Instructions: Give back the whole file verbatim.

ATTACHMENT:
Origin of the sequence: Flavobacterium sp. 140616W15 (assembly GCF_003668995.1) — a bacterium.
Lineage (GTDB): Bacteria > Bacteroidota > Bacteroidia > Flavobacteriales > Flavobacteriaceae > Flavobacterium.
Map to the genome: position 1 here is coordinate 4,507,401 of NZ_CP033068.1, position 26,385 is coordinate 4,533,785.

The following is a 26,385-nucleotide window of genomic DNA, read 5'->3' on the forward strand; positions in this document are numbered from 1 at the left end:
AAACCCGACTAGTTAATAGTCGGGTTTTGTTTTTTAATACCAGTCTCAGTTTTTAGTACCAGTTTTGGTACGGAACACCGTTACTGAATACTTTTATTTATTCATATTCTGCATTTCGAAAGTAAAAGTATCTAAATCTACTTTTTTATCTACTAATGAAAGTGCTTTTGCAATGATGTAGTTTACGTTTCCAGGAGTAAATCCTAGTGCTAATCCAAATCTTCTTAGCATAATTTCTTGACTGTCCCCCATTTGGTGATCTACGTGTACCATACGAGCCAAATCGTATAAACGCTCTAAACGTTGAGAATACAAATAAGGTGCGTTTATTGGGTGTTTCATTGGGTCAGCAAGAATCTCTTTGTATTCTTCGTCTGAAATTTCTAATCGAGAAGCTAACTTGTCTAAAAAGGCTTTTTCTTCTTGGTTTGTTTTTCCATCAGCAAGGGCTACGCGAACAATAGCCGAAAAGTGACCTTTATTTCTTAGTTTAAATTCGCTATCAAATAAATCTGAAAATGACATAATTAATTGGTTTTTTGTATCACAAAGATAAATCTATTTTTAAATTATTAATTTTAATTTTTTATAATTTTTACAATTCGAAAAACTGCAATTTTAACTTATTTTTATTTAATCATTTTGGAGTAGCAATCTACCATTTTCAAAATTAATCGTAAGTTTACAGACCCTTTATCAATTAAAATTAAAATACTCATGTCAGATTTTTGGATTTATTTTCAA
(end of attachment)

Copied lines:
Origin of the sequence: Flavobacterium sp. 140616W15 (assembly GCF_003668995.1) — a bacterium.
Lineage (GTDB): Bacteria > Bacteroidota > Bacteroidia > Flavobacteriales > Flavobacteriaceae > Flavobacterium.
Map to the genome: position 1 here is coordinate 4,507,401 of NZ_CP033068.1, position 26,385 is coordinate 4,533,785.

The following is a 26,385-nucleotide window of genomic DNA, read 5'->3' on the forward strand; positions in this document are numbered from 1 at the left end:
AAACCCGACTAGTTAATAGTCGGGTTTTGTTTTTTAATACCAGTCTCAGTTTTTAGTACCAGTTTTGGTACGGAACACCGTTACTGAATACTTTTATTTATTCATATTCTGCATTTCGAAAGTAAAAGTATCTAAATCTACTTTTTTATCTACTAATGAAAGTGCTTTTGCAATGATGTAGTTTACGTTTCCAGGAGTAAATCCTAGTGCTAATCCAAATCTTCTTAGCATAATTTCTTGACTGTCCCCCATTTGGTGATCTACGTGTACCATACGAGCCAAATCGTATAAACGCTCTAAACGTTGAGAATACAAATAAGGTGCGTTTATTGGGTGTTTCATTGGGTCAGCAAGAATCTCTTTGTATTCTTCGTCTGAAATTTCTAATCGAGAAGCTAACTTGTCTAAAAAGGCTTTTTCTTCTTGGTTTGTTTTTCCATCAGCAAGGGCTACGCGAACAATAGCCGAAAAGTGACCTTTATTTCTTAGTTTAAATTCGCTATCAAATAAATCTGAAAATGACATAATTAATTGGTTTTTTGTATCACAAAGATAAATCTATTTTTAAATTATTAATTTTAATTTTTTATAATTTTTACAATTCGAAAAACTGCAATTTTAACTTATTTTTATTTAATCATTTTGGAGTAGCAATCTACCATTTTCAAAATTAATCGTAAGTTTACAGACCCTTTATCAATTAAAATTAAAATACTCATGTCAGATTTTTGGATTTATTTTCAA